A: I think it’s smart. It’s always important to put your content where the eyeballs are. You need to understand your audience and the best channels to reach themas well as any supplemental touch points that maximize the opportunity to influence. For example, rich push notifications are a great way to alert someone to a news highlight in a very clickable way. NBC is, I’m sure, doing what most successful marketers do: they invest 70 percent of their content and marketing in proven channels, 20 percent on innovative channels that are at their tipping point (like Snapchat, perhaps) and 10 percent on as-yet untested channels. Sure, marketers and brands get all excited about something new, but it needs to fit into the mix. A great quote in my first book “Mobilized Marketing” came from the head of mobile at the American Cancer Society who said, “Don’t bet it all on one place, if you do and you lose, you’ll end up selling coffee. Very few people are like Mark Zuckerberg.”

Q: What advice do you have for today’s marketing/PR professional looking to be successful in this mobile world?

A: My most recent book included 15-20 interviews with major brands and discussed many paths to success when thinking about mobile. The key takeaways are: be pragmatic, start with your business objectives and work back. Mobile may or may not need to be part of the strategy. But if, for example, customer churn is a hot business issue, then think about using mobile to create a highly personalized experience right off the bat. The key is to be collaborative and open-minded; last year’s playbook is already old since mobile moves so fast. It’s the same for PR and reaching your audiences. The iPhone may be 10 years old but very few things we’re doing now have been done before. There are still so many learnings.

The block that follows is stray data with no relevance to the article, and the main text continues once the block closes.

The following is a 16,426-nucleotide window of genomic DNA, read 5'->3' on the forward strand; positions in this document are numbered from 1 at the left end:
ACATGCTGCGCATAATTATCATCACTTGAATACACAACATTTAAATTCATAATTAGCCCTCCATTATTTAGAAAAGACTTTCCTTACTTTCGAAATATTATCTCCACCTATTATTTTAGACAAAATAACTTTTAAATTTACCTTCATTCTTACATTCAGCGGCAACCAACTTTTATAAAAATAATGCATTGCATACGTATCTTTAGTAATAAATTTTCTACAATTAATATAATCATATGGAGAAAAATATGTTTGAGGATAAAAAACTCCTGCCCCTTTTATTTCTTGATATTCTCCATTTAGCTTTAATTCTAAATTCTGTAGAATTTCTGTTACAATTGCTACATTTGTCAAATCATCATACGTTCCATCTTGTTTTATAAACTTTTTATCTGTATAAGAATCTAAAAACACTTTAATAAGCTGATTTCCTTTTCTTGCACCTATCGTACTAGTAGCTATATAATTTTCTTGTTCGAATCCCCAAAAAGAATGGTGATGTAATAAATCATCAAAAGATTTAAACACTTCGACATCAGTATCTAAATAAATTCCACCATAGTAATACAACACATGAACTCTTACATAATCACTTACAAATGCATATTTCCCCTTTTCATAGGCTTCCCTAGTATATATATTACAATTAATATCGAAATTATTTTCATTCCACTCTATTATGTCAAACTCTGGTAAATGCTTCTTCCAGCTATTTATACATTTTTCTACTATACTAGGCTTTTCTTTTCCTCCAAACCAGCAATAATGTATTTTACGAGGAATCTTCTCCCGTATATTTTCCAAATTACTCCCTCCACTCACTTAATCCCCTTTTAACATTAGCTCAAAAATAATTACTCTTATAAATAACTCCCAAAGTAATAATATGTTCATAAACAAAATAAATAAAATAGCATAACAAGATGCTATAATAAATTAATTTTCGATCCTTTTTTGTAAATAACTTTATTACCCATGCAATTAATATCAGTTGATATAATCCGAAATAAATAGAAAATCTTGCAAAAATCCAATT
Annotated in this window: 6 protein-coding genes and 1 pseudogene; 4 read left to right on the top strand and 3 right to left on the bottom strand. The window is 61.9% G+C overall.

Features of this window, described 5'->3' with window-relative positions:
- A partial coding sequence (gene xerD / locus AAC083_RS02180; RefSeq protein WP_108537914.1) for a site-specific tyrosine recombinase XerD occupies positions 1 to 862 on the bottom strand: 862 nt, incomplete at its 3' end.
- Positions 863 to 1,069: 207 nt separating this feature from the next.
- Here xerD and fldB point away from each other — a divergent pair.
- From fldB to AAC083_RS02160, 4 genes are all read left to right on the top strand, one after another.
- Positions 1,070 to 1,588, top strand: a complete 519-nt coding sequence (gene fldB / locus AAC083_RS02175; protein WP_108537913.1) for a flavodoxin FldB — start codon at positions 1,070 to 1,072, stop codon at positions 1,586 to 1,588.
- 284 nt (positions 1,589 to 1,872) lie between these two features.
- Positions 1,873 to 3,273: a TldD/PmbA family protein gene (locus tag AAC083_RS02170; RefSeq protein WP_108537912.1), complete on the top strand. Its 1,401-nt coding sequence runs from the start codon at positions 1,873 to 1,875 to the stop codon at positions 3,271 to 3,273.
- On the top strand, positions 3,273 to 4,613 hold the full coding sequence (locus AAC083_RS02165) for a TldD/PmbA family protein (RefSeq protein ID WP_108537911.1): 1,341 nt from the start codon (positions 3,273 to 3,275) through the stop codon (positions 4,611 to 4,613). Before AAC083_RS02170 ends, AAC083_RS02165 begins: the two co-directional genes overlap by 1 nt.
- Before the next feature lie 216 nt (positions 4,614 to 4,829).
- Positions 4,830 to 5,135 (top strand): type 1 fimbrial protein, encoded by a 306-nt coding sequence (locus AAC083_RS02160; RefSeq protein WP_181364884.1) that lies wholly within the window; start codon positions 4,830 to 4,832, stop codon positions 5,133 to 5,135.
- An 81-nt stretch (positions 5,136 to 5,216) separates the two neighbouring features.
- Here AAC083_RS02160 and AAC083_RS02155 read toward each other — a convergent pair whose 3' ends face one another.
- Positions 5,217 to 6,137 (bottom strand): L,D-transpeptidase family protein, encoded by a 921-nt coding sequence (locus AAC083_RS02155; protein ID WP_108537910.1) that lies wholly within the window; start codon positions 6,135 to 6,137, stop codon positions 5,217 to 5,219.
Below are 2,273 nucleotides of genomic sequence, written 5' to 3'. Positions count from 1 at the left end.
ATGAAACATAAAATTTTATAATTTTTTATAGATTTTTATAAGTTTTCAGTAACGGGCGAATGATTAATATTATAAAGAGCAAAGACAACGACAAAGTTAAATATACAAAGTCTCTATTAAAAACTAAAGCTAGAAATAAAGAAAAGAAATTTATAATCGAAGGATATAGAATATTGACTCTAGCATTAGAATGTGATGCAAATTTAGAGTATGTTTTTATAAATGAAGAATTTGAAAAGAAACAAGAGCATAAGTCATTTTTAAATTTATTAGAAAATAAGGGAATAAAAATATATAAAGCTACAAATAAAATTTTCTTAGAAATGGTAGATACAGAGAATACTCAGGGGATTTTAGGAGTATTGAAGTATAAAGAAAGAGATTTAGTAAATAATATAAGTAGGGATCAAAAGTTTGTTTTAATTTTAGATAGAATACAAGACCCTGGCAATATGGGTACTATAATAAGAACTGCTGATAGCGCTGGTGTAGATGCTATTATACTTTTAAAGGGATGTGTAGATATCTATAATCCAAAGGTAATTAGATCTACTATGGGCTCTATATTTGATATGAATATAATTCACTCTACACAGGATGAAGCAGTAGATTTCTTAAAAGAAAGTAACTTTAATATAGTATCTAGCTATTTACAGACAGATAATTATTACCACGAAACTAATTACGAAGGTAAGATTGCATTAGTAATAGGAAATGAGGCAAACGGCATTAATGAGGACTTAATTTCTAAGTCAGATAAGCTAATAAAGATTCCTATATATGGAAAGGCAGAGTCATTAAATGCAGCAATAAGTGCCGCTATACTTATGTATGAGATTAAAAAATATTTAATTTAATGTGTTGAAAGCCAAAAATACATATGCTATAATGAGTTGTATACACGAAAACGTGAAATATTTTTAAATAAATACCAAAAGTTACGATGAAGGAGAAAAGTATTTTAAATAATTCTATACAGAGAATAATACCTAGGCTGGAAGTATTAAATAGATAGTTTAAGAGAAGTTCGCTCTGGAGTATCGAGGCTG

Q: You describe yourself as a mobile CMO; what do you mean by that?

A: I got into mobile by accident and it was arguably the best thing that happened in my career. You see, what we need to do as marketers and PR folks is to continuously morph. It’s not wise to ignore the world we’re living in and personally, morphing is exciting. The most common thing I hear from the most senior executives is: we need people to help us figure it out, not just be tactical. That’s why mobile is a great opportunity for marketers and PR people. So being a mobile CMO, for me, is a point of differentiation. It’s where the world is - and where it’s going. But it all comes down to the fundamentals: you have to start with the business goals, understand where your audience is and how they consume information - and then see if mobile is the way to get there.

For more of Jeff’s expert points of view on mobile and its impact on marketing, visit him at Art of Mobile Persuasion and at jeffhasen.comtune in to his podcast or follow him on Twitter.

Topics: Marketing, Mobile, Public Relations
Samantha McGarry

Samantha is a senior vice president at Inkhouse. Her curiosity for business and technology - combined with her love of semantics and communication - has translated into a 20+ year career in PR.

Read more from Samantha McGarry